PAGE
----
Anthony Speca, the Læra Institute's Managing Director, has recently published an article arguing that Model Arctic Council, a form of simulation pedagogy, has a special role to play in educating youth about sustainable development in the Arctic, as well as inspiring them to take action to promote it..  Entitled 'Model Arctic Council for sustainable development', Dr Speca's article appeared in a special issue of the journal Polar Geography devoted to the theme of 'Education and sustainable development in the Arctic'.  The special issue has been published open-access, and the article is free to read.  An abstract follows.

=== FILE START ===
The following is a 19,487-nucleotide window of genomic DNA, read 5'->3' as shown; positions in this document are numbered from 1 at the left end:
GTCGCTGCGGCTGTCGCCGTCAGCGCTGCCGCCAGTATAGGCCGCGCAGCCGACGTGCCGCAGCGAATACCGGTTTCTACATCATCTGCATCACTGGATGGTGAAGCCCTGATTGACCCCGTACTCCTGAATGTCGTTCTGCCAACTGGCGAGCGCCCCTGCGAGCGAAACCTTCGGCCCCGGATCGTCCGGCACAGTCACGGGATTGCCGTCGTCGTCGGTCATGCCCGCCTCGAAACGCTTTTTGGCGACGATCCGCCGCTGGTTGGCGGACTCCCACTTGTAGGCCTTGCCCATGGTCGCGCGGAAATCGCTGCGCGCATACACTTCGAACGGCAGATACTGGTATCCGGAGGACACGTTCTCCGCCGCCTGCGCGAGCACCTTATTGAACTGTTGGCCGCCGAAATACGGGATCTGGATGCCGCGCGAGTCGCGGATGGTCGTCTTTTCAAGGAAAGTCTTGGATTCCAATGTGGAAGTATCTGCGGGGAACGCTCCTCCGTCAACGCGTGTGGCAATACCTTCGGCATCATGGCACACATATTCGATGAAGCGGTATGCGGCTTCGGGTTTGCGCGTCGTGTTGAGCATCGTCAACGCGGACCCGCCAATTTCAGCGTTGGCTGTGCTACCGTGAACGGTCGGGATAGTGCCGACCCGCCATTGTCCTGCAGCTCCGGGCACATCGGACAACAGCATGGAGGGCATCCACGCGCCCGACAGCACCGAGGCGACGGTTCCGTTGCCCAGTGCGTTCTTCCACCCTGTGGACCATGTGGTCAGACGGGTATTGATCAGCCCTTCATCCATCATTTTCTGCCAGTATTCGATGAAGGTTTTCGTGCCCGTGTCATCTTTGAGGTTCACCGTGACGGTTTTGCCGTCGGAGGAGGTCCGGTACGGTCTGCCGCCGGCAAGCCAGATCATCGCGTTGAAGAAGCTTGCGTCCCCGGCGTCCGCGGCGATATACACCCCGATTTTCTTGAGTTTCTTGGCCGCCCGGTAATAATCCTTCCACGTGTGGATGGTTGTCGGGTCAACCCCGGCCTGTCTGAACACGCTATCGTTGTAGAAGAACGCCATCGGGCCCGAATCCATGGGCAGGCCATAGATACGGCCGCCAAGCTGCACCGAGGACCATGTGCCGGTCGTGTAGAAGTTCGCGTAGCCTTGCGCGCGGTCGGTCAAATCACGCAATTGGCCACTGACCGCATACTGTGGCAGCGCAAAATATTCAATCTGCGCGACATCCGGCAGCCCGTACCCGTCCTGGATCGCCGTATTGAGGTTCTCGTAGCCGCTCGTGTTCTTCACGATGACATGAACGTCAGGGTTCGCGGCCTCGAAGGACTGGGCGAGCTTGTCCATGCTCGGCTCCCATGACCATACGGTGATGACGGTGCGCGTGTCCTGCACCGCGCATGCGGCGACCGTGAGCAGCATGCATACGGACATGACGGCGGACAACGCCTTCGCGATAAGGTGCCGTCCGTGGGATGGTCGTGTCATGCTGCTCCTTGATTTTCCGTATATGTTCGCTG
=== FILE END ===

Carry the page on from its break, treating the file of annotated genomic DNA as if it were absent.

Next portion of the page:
I argue that Model Arctic Council (MAC) has a role to play in Arctic sustainable development.  Like the better-known Model United Nations (MUN), MAC is a form of simulation pedagogy, an experiential learning process in which secondary-school pupils or university students comprehend the nature and importance of complex issues such as sustainable development by imagining themselves as diplomats trying to negotiate a common approach to them.  After demonstrating the educational value of diplomatic simulations in general, I introduce MUN as its most popular form, and I assess a case-study of a global MUN program designed to advance knowledge and action among youth in respect of the UN Sustainable Development Goals.  This case-study, taken together with the structure, subject-matter and educational value of MAC itself, strongly suggests that MAC can be used to advance knowledge and action among both Arctic and non-Arctic youth in respect of Arctic sustainable development, including understanding how the notion of sustainable development is both contested in general and contextualized in the Arctic.  Combining this analysis with professional experience, I offer practical recommendations to educators about the effective design and use of MAC and other simulation pedagogies.

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